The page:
Today, more than 5 million Americans are estimated to have Alzheimer's disease. What they are experiencing is not just a little memory loss. It is not normal aging. They have a progressive, degenerative, fatal disease for which there is as yet no cure. They and their families will tell you that Alzheimer's steals memories, judgment, independence and eventually lives. It robs individuals of years of highly anticipated life, spouses of lifetime companions and children of their parents and grandparents, while also stealing intense hours of caregiving, the health of many caregivers and the financial resources of millions.
There are currently no treatments that can prevent, delay, slow, or stop Alzheimer's. There are some drugs that help to improve the lives of many people - for a time - but none of them change the underlying course of the disease.
A new report released this week by the Alzheimer's Association called "Changing the Trajectory of Alzheimer's Disease: A National Imperative," shows just how much this disease also threatens the financial security of Medicare and Medicaid.
This year caring for people with Alzheimer's disease will cost Medicare and Medicaid $122 billion. By mid-century it will cost, in today's dollars, over $800 billion. When you factor in the costs to others--the out-of-pocket costs to patients and families, the costs to private insurance and HMOs, and the costs of uncompensated care to health care providers--cumulatively over the next 40 years and without taking into account inflation, caring for people with Alzheimer's disease will cost the American people $20 trillion. That's enough to pay off the entire U.S. federal debt today and then send a check for $20,000 to every man, woman and child in America with money left over.
In addition to the current projections, the new report also explores two hypothetical scenarios and their possible impact: what happens if we (1) delay Alzheimer's onset by several years and (2) slow progression of the disease.
Of course the ultimate goal is a treatment that can completely prevent or cure Alzheimer's, but the report illustrates that even more modest treatment gains on the way to those ultimate goals can have a dramatic impact on both the lives of people and the costs to Medicare and Medicaid.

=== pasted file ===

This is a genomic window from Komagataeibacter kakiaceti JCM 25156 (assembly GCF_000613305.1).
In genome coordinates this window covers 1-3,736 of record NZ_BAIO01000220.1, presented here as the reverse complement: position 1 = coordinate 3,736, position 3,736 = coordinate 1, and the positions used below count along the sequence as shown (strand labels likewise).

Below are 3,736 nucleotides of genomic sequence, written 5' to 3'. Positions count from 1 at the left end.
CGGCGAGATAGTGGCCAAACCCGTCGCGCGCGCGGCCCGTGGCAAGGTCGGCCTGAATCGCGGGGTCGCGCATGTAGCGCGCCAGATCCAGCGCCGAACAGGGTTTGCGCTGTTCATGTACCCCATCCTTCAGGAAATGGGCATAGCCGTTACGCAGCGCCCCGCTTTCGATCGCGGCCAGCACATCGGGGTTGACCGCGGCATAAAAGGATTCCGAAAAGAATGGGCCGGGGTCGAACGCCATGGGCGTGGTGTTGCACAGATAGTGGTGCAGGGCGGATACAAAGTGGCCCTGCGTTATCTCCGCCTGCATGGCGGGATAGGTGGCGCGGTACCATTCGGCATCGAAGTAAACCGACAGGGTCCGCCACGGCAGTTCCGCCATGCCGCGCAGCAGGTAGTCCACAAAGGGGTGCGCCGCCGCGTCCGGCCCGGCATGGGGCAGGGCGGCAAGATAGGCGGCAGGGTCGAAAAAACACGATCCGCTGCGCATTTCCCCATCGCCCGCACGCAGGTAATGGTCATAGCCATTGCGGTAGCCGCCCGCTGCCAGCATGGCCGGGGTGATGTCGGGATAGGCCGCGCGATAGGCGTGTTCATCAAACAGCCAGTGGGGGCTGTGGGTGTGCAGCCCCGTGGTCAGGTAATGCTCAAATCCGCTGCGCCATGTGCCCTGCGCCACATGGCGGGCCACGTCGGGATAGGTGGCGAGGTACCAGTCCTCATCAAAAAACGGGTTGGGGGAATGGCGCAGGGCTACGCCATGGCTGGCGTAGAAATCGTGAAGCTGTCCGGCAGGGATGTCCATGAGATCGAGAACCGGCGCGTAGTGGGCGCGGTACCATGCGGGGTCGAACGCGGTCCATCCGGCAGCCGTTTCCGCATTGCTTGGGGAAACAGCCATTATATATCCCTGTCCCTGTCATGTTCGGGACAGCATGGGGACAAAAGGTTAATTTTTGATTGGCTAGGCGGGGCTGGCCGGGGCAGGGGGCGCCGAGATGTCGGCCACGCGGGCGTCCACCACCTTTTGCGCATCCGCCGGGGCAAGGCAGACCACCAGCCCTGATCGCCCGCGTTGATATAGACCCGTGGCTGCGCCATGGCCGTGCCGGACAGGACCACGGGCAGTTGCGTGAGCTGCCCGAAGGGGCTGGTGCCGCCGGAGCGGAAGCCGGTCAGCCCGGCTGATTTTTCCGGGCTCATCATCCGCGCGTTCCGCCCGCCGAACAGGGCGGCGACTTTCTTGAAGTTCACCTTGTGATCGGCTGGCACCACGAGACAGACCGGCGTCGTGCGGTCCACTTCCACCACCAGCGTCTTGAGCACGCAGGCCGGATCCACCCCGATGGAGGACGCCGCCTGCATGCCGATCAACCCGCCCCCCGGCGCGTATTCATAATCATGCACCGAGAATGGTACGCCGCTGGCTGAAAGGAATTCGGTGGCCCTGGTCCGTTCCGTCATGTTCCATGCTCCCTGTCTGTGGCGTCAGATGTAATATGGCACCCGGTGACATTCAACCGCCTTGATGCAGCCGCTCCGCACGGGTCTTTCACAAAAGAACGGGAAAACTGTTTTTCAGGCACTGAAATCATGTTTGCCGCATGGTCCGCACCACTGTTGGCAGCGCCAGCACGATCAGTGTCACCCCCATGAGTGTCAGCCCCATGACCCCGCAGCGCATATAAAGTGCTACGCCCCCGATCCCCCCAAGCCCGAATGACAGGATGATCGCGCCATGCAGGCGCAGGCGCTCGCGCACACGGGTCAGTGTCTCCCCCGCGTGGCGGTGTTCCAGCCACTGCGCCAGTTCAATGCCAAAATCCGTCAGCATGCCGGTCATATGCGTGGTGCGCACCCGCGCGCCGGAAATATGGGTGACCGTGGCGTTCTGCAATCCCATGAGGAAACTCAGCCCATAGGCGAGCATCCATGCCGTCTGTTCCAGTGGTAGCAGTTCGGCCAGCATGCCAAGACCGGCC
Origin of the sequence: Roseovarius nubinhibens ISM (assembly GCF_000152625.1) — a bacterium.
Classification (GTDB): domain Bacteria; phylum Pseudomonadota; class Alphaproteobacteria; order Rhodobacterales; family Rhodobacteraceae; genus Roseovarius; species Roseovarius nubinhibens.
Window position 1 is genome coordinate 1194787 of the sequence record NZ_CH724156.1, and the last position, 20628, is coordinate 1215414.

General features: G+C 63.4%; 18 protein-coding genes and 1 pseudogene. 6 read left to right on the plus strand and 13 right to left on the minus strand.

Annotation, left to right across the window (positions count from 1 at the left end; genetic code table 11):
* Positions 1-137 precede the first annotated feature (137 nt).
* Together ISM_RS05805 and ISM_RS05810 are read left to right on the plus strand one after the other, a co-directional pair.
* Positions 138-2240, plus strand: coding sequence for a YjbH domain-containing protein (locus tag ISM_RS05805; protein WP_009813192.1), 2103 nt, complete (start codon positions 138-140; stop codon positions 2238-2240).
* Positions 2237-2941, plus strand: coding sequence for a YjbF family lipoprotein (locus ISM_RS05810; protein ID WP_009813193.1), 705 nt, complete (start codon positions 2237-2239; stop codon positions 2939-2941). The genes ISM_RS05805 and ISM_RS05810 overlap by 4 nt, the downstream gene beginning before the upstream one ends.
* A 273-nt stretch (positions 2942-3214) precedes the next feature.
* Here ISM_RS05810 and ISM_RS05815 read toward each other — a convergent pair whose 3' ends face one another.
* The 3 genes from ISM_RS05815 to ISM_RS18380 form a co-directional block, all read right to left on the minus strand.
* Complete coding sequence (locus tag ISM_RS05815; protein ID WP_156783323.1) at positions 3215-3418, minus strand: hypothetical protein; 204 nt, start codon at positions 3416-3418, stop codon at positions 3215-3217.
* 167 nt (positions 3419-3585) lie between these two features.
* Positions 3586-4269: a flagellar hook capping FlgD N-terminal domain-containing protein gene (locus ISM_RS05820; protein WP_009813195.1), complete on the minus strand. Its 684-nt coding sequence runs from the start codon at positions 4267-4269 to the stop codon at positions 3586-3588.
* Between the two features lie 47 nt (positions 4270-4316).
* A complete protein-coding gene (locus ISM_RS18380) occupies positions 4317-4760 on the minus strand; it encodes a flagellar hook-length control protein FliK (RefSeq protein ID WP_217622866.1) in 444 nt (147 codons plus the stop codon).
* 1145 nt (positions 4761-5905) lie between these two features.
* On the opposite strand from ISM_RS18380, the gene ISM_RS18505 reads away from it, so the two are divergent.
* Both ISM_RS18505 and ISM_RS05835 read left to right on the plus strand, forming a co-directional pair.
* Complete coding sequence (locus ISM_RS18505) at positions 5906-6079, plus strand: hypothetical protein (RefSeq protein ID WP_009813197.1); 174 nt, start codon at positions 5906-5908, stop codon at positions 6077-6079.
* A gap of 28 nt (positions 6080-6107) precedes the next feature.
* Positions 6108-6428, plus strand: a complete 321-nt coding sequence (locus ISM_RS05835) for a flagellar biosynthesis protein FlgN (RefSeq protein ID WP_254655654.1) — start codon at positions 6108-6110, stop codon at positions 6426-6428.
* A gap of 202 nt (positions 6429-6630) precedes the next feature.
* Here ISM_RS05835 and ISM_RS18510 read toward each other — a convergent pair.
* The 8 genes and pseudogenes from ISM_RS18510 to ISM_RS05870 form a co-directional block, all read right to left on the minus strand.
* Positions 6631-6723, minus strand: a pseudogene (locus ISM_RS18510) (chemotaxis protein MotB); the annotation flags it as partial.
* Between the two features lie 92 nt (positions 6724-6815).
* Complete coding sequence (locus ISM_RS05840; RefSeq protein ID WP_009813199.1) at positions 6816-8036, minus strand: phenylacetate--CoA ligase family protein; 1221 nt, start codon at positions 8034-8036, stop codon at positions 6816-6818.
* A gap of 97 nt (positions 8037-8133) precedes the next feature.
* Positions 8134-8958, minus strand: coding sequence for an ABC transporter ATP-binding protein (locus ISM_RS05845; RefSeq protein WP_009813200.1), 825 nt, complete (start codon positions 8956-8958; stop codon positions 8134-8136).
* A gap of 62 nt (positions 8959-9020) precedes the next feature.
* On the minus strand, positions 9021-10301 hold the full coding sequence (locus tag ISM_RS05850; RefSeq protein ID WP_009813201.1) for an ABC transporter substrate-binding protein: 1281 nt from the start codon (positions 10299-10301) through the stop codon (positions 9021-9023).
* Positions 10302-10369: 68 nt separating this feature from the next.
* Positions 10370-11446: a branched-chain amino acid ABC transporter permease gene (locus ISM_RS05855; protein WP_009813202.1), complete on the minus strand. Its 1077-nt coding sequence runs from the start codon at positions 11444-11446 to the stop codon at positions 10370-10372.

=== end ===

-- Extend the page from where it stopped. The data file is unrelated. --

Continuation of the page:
A treatment that would delay Alzheimer's onset by five years - similar to some anti-cholesterol drugs that delay the onset of heart disease - could decrease the number of Americans with the disease by more than 40 percent in 2050. We could also save Medicare and Medicaid $362 billion, in today's dollars, in that year alone.
A treatment that would slow the progression of Alzheimer's - similar to the treatments we have today that slow the progression of HIV/AIDS - could reduce the number of people in the severe stage of the disease, when more expensive and intensive around-the-clock care is often necessary, by more than 80 percent in 2050. And, federal and state governments would save, again in today's dollars, $180 billion in 2050.
These are staggering numbers. Yet, despite the magnitude of this burgeoning health crisis, and the facts put forth by the Alzheimer's Association and others, the federal government's response has been stunningly neglectful. This year, the federal government will spend less than $500 million on Alzheimer research. This means that for every $100 in research spending by the federal government, we are spending more than $25,000 caring for people with Alzheimer's.
This is where we are today. Not only has the federal government done little about the existing and unfolding Alzheimer crisis, it has no idea what is going to be done about it. The federal government has no comprehensive plan for how to avoid this disastrous future. It has no plan for adequate strategic research to develop the treatments necessary to save lives and to save the trillions that will be spent through Medicare and Medicaid. It has no plan on how to care for 13.5 million - and as many as 16 million - Americans with the disease by mid-century. It has no plan to have the needed nursing home beds or to expand home- and community-based services.
Ten other nations have Alzheimer plans. More than half of our states are working on plans. But the federal government has no plan at all.
There is now bipartisan legislation before Congress that would set the needed planning process in motion. The National Alzheimer's Project Act would create an Office on Alzheimer's Disease within the Department of Health and Human Services so that there will be at least one person in the federal government who will come to work every morning with the sole responsibility of figuring out how to deal with the Alzheimer's crisis. It also sets up an inter-agency Advisory Council that will develop a comprehensive plan across the entire federal government.
The Alzheimer's Association's vision is a world without Alzheimer's. If we are going to get there from here, we need our federal government to have a plan.
Today. Please join us at www.alz.org/trajectory